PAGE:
Bookmark   April 3, 2009 at 7:56PM
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Wow! I was on Baker's Creek website over the weekend and sooooo many things are sold out! Not only are there shortages, but a lot of seed companies weren't expecting all the orders, so it is taking longer to fill the orders and to send them out.

    Bookmark   April 6, 2009 at 1:44PM
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I'm one these people that took interest in Heirloom vegatables this year. Not that I have never gardened before. I'm realy taking interest in Rare Heirloom seeds and want to perserve them, and grow my own healthy food, save the seed and replant it next year.
These are the seeds I've bought. ;-)
1. Black Prince Tomato
2. Purple Maize Corn
3. Blue popcorn / ornamental
4. Coffee Rosemary (grow indoors)
5. White Carrot
6. White Habanero Pepper
7. Chocolate Tomato
8. Dragon Carrot
9. Puya Chile

  1. Stevia
  2. Orange Habanero
  3. Ground Cherry
  4. Sunflower
    Bookmark   April 8, 2009 at 10:44AM
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How is it bad for people? What aspect of ionization radiation can you explain to be bad? I am just a dumb consumer wondering why I should be concerned.

    Bookmark   April 14, 2009 at 10:20PM
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Try Walmart or Lowes. You will be suprised how many heirloom seeds they are carrying.

    Bookmark   April 15, 2009 at 9:22AM
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I bought a great selection of seeds at my local Agway, and this was only last Friday. Some are heirlooms and/or open pollinated and/or organic. Some are...not. :)

Bean - Trionfo Violetto
Beet - Burpee's Golden
Beet - Chioggia
Broccoli raab - heirloom
Cabbage - Red Acre
Cabbage, Chinese - Wong Bok; heirloom
Carrot - Purple Haze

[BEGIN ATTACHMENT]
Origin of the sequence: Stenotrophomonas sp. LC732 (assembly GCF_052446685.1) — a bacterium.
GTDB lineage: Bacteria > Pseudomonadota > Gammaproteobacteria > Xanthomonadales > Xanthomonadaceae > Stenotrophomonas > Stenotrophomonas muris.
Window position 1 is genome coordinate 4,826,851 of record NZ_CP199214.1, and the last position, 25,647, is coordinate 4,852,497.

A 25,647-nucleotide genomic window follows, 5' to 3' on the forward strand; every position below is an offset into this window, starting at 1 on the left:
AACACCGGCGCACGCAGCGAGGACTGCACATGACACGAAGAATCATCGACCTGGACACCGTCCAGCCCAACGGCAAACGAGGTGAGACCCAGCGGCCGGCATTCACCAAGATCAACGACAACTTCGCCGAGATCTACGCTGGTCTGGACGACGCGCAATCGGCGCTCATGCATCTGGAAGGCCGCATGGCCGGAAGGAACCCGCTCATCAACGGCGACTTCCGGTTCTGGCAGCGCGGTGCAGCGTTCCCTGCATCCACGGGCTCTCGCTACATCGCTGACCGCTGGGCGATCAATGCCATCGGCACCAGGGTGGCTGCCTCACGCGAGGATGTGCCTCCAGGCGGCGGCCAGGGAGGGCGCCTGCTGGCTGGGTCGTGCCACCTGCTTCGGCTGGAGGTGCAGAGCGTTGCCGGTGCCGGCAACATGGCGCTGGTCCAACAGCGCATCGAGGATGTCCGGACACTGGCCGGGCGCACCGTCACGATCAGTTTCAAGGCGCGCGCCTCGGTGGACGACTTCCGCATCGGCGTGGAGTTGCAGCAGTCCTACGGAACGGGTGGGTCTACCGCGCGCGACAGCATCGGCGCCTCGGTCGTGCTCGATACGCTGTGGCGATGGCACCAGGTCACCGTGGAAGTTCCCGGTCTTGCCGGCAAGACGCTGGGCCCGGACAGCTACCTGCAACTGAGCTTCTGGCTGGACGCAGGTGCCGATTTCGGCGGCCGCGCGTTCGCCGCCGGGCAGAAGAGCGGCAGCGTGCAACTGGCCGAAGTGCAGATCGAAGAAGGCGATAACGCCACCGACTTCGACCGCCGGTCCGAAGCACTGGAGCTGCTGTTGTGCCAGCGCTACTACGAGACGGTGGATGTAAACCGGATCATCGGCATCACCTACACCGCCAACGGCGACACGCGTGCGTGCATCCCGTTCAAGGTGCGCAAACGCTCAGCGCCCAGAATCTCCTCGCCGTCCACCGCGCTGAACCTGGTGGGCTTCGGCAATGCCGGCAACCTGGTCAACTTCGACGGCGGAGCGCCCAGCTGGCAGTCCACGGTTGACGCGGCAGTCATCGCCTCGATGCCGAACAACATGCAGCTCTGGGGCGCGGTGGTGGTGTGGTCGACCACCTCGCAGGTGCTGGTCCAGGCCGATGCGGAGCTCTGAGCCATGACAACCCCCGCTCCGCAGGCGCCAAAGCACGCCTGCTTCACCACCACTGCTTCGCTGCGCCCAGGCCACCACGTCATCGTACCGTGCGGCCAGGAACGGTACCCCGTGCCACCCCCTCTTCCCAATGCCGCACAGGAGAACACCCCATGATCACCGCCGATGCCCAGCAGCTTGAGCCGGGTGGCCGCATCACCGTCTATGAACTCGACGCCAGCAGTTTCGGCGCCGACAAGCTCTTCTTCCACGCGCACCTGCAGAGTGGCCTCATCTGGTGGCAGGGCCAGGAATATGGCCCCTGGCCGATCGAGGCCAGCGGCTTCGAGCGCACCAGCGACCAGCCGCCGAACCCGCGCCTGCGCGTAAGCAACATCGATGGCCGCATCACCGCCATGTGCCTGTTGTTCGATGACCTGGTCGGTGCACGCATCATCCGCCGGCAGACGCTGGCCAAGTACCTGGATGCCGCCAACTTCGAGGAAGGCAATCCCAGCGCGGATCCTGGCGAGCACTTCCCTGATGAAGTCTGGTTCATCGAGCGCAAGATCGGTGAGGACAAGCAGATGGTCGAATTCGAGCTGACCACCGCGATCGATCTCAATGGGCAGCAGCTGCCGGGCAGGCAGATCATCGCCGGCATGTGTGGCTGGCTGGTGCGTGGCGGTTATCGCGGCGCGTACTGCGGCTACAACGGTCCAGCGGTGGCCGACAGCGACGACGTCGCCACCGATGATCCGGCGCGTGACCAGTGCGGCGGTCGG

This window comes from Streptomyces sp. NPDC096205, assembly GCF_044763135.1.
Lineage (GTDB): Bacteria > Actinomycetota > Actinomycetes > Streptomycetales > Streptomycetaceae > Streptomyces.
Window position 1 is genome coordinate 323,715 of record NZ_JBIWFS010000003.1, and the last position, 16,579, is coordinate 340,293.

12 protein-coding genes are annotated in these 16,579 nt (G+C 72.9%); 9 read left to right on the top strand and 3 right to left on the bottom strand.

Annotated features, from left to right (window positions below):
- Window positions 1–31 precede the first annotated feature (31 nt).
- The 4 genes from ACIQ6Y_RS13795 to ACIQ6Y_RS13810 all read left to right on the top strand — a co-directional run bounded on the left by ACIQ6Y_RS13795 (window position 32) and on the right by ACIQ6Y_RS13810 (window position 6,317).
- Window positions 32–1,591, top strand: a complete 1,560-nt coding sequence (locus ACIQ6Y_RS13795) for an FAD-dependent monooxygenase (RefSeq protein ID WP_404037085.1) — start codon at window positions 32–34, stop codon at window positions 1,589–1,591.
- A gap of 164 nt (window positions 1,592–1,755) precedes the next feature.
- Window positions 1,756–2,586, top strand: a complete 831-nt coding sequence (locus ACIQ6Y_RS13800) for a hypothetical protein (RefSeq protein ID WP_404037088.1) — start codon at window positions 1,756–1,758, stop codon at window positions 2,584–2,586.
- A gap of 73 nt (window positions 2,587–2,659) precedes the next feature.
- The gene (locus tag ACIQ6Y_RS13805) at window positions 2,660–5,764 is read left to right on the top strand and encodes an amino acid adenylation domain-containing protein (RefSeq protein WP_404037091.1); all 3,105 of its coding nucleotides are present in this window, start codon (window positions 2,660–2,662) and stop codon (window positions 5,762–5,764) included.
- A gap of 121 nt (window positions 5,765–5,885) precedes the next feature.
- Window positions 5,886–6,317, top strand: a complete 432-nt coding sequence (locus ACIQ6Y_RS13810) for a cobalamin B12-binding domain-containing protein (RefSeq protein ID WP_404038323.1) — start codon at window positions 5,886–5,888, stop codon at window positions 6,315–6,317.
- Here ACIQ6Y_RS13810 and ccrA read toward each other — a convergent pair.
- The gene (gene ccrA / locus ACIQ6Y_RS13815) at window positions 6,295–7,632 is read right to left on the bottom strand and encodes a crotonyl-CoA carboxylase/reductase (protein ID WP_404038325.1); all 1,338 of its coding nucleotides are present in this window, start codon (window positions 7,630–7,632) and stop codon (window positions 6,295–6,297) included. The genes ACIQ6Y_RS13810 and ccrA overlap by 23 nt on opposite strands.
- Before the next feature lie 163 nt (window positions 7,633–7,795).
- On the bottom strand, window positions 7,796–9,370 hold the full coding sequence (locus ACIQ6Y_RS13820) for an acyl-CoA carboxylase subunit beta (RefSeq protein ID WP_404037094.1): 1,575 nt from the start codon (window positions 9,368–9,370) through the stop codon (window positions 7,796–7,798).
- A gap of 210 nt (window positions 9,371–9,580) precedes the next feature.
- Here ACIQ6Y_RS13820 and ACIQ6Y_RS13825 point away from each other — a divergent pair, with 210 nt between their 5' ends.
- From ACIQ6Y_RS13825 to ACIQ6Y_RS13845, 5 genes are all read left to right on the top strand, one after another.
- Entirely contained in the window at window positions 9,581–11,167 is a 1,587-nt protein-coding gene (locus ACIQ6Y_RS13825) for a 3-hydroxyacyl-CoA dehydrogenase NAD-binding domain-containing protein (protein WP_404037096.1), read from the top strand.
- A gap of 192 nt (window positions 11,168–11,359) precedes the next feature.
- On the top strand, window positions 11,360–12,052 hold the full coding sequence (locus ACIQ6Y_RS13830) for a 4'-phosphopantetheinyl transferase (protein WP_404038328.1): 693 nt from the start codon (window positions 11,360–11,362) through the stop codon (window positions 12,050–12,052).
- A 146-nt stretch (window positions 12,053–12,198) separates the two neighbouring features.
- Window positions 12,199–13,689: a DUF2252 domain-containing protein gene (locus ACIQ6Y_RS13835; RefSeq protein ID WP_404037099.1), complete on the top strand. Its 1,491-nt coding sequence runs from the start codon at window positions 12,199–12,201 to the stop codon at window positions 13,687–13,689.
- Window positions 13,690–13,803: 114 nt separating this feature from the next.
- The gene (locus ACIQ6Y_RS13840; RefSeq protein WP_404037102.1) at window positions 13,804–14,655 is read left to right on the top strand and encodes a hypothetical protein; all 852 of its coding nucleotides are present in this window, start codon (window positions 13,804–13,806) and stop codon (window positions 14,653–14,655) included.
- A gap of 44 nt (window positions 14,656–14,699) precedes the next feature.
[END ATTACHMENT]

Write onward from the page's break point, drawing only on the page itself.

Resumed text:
Carrot - Tondo di Parigi
Corn salad
Kohlrabi - Early Purple Vienna
Leek - Primor
Lettuce - Oak Leaf
Lettuce - Merveilles des Quatres Saisons
Lettuce - Red Sails
Lettuce - Speckles
Lettuce - Tom Thumb
Okra - Red Burgundy
Pak choi
Radish - Watermelon Mantang Hong
Turnip - Purple Top White Globe
Turnip - Seven Top Winter for greens

Because I am getting such a late start, I also bought plants at the Agway as well: spinach, romaine, celery, cabbage, yellow cauliflower. I don't think any are heirlooms, but I did see Early Jersey Wakefield cabbages available. It's quite possible there were other heirloom varieties as well. Not to mention, I'll go back there, or go elsewhere, for squashes and whatever else I decide I have to grow. I know the Agway had seeds for many, many varieties of heirloom summer and winter squashes and melons...and cucumbers... and so much else I didn't pick up this time.

From another store, a couple of weeks ago; both are heirloom varieties:
Carrot - Nantes Scarlet Half Long
Pea, sugar snap - Dwarf Grey Sugar

And, if you read the post on buying heirloom plants, you'll see that I just got back the other day from Cross Country Nurseries with tomato, eggplant, pepper, and basil plants. I'll estimate that ~80% of what we got are heirlooms. And yes, the owner told us that her business was way up this year, with many new customers wanting to grow their own.

There's a nursery up the way from me that's now selling a large variety of heirloom lettuces.

So I think all you have to do is take a little more time than you'd ordinarily have to to find what you want.

    Bookmark   April 21, 2009 at 3:23PM